We’ll lose my health insurance, again, in the Spring, (if we can still pay the C.O.B.R.A. out-of-pocket for it until then). I’ll also be OK if another job materializes, or a national health plan is fielded and passed by Congress, (but I doubt that will happen quickly). My husband has Veteran’s benefits, so he’ll mostly be OK. I’ve had to learn a great deal about how to keep my family healthy, even when under the most traumatic stress; so far, I have done very well at it, especially during the 3 years (2003 – 2006) when I had no health insurance at all, and never could go to my doctors, as they were part of an HMO, rather than private-practice physicians.

The crisis is likely to get much worse, and I don’t think ANY Administration will have an easy time or even have a chance to be successful. So, my advice to all of you is that you need to be proactive.

In a New York Times article printed today, they report:

First American CoreLogic, a real estate data company, has calculated that 7.6 million properties in the country were underwater as of Sept. 30, while another 2.1 million were in striking distance. That is nearly a quarter of all homes with mortgages. The 20 hardest-hit ZIP codes are all in four states: California, Florida, Nevada and Arizona.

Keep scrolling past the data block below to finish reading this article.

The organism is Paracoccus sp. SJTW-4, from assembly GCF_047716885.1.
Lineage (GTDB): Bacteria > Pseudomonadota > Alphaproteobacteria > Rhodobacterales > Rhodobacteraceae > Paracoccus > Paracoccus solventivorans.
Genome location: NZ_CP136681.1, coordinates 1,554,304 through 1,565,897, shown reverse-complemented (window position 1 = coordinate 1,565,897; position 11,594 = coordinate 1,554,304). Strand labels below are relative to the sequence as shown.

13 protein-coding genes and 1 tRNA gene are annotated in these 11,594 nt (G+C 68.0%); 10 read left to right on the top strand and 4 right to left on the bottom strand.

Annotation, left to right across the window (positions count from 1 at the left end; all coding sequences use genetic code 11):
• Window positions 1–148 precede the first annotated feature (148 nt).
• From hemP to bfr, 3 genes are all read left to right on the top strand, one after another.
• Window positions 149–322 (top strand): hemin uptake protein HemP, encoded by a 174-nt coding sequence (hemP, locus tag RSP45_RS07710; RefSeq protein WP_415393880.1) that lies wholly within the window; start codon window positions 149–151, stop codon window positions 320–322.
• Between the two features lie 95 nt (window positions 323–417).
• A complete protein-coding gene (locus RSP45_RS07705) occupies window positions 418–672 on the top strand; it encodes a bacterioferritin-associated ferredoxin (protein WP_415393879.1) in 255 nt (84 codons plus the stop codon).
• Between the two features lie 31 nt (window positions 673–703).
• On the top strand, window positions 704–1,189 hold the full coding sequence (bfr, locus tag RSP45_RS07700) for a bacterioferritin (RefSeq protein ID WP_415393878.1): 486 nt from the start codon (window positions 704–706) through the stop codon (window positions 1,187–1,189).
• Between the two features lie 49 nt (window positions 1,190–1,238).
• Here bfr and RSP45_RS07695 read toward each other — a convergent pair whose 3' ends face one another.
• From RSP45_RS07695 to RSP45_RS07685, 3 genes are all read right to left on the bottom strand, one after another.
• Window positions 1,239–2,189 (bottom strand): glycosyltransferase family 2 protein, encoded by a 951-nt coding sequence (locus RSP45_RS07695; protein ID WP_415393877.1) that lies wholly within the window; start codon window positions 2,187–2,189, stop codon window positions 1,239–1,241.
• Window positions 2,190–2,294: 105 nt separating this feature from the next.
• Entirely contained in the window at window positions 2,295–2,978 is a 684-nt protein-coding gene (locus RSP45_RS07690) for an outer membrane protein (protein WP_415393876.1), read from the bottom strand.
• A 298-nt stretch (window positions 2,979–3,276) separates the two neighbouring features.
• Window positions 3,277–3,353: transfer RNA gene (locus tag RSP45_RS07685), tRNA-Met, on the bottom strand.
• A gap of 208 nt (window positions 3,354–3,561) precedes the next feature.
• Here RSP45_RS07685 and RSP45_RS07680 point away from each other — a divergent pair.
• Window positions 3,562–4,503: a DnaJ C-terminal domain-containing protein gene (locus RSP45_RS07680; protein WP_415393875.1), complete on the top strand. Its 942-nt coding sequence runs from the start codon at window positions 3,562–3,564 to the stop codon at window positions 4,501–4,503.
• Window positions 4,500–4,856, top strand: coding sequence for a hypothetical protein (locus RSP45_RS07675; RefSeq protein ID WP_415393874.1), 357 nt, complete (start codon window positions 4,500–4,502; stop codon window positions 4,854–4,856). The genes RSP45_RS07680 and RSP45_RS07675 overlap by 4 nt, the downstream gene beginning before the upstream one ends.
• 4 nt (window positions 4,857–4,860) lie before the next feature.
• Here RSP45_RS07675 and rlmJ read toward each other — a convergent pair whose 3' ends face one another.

Read that again — “that’s nearly a quarter of all homes with mortgages! That group also states that only 10% of Americans have succeeded in completely owning their homes. The other 65% are at risk, too. And, it’s not a matter of people being “irresponsible”. There are huge societal and global aspects in play. 

And the magnitude of the current declines has little precedent. In the article, the question is asked, “When (my)(a) house is valued at 50 percent less than it was, does this begin to challenge the way I’m going to behave?” That’s the real central issue.

Rebecca Muscarello, pictured above, is a newly-divorced, single-Mom in the post-Katrina havoc. Until recently, she was married, with a job, but Katrina’s aftermath blew all that away, so now she and her two children are on Food Stamps and are using one of the few remaining food-banks in Louisiana. (Others existed but where never replaced post-Katrina, even though the needs were greater.) Rebecca says she uses her Food Stamps to buy as much fresh food as possible, and gets the shelf-stable items from the food-bank. That seems a good strategy. I can’t speak to using Food Stamps; we never could qualify, even though we felt we needed to. You literally must almost have nothing, so please remember that.